Since you can’t see your own arterial walls with your eyes, you may have high cholesterol without even knowing it. There are usually no symptoms or signs that a person has bad cholesterol levels. You can only see the state of your cholesterol levels if you get it checked via a blood test called the lipid profile test. This test measures your good and bad cholesterol levels. Getting this annually is helpful so you can make dietary changes to increase your HDL and lower your LDL.
3. Diabetes Mellitus
Your body needs glucose or simple sugar to function. The body uses this sugar as fuel to perform essential metabolic functions and daily activities. Your pancreas makes the hormone insulin, which in turn moves the glucose from the food you consume to your body’s cells so that you can have energy. However, if you have diabetes or pre-diabetes, your body cannot make enough insulin or use it as optimally as it should.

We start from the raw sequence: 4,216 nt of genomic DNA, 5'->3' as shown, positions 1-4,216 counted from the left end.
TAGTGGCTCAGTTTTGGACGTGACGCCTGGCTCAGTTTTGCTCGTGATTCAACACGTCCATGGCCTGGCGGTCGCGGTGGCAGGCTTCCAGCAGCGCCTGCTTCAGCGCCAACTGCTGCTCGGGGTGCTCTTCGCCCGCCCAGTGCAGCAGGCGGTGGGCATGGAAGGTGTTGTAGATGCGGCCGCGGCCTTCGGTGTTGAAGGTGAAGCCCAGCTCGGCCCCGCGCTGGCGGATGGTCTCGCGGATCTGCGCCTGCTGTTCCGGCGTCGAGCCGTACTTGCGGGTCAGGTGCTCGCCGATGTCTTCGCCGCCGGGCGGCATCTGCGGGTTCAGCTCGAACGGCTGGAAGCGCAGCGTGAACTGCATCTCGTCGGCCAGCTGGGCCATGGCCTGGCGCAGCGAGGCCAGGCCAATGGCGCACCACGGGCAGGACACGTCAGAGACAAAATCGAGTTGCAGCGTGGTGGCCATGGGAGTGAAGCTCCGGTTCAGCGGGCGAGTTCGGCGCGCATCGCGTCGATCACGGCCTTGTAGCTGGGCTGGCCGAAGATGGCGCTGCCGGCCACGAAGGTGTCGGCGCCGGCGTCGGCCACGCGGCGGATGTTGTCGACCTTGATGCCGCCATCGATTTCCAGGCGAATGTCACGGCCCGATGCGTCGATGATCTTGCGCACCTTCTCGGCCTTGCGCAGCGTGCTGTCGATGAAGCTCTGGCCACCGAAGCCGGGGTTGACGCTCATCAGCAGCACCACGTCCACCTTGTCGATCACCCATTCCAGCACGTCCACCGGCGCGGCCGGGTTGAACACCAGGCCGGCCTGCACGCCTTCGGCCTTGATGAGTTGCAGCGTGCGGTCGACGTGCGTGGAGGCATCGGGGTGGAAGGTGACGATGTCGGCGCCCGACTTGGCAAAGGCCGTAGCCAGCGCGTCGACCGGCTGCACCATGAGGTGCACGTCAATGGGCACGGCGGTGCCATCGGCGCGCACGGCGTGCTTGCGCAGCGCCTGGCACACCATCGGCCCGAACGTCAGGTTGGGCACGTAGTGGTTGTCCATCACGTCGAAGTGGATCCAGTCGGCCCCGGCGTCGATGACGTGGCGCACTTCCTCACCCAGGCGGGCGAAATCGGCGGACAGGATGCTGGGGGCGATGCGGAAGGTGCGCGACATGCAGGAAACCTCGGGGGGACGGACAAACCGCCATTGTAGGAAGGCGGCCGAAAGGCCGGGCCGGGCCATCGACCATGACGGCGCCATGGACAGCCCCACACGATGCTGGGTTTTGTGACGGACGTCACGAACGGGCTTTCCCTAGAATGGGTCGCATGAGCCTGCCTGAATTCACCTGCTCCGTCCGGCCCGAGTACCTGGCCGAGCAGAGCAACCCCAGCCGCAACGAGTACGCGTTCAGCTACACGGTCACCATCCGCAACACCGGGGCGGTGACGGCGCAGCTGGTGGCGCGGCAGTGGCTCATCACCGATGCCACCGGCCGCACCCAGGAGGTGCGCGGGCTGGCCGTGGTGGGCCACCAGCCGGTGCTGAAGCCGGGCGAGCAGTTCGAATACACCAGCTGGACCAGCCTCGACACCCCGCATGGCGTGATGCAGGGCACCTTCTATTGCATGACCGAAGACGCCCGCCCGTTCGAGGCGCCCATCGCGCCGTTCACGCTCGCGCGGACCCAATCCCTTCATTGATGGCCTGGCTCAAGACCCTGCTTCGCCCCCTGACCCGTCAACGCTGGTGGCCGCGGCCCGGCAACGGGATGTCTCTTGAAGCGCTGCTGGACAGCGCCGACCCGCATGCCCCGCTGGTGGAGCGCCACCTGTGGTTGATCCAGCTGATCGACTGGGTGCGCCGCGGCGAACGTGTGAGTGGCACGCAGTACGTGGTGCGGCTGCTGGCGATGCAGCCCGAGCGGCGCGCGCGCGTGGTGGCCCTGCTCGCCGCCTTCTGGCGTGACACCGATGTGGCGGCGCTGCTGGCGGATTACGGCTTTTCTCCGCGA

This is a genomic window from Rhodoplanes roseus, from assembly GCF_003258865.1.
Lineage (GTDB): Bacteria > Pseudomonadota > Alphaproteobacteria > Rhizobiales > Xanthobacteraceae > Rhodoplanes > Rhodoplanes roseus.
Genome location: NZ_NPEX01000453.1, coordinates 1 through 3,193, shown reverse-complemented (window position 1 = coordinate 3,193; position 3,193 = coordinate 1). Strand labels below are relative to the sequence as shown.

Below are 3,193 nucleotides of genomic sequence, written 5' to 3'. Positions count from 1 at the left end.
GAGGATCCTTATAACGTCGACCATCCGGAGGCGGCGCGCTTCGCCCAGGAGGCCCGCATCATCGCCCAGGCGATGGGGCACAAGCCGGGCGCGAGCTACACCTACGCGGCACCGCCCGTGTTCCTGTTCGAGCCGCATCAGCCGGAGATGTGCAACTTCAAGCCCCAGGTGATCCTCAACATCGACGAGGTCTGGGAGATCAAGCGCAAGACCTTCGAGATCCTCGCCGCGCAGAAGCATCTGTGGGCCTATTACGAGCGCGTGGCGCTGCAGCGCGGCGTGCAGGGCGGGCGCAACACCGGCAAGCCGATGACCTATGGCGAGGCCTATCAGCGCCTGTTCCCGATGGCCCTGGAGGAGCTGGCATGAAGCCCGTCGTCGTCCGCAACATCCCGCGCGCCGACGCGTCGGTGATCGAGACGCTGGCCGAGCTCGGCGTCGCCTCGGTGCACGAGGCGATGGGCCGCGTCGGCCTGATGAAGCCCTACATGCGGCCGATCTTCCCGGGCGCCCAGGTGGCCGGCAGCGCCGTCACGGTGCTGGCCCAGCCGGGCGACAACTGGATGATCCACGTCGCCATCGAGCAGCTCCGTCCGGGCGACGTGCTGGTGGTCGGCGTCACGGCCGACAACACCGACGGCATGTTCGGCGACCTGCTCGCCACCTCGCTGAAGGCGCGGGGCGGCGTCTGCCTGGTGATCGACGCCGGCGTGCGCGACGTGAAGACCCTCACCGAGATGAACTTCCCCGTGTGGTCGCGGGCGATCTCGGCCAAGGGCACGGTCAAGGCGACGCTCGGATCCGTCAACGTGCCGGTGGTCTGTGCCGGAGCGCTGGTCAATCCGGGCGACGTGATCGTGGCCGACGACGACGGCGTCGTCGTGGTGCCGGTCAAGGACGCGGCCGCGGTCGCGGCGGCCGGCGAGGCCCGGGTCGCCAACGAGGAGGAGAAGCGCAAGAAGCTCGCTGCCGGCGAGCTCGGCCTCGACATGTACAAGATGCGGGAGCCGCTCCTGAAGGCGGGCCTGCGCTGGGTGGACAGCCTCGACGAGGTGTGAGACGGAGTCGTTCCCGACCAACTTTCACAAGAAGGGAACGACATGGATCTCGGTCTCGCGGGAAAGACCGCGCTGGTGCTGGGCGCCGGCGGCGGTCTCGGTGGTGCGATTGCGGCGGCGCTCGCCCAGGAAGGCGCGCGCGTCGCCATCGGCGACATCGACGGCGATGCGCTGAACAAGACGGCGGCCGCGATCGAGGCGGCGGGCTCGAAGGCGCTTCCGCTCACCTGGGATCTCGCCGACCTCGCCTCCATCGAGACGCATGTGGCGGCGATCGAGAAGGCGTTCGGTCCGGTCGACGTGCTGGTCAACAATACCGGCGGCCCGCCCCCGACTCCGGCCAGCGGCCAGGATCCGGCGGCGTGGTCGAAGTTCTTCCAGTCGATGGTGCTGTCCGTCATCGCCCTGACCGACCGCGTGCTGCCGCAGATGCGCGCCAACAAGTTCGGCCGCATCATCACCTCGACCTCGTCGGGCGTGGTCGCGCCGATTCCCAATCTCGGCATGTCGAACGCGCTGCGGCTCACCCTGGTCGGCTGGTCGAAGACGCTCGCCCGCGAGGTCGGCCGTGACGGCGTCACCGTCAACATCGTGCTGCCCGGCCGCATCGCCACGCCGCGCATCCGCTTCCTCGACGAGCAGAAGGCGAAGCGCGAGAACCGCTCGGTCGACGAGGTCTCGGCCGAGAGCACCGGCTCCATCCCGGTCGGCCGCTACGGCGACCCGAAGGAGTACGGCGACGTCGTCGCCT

As a result, diabetes means you have excess sugar in your blood. Notably, the CDC says that the risk of death from heart disease is higher for adults with diabetes than those who do not have it. And that’s because high blood sugar can damage blood vessels and nerves that control the heart. Besides, people diagnosed with diabetes usually also have other concurring conditions that raise the risk of heart disease, like hypertension. Therefore, if you have a family history of diabetes, it is essential to speak with your doctor about managing your blood sugar.
Obesity is a major problem worldwide, especially in well-developed nations. Statistics show that 2 billion adults are overweight (BMI>25), and 600 million of them are obese (BMI>30). Worrying about your weight is about more than vanity. If you are obese, you have an unhealthy amount of excess body fat, which is linked to high bad cholesterol count and poor good cholesterol levels.
On top of having bad triglycerides during your lipid profile test, you are at higher risk of high blood pressure and diabetes if you are obese. All of these health issues increase your risk for heart problems such as coronary artery disease. For this reason, you need to speak with your doctor about reducing your weight to a healthy level that’s right for your height and body frame.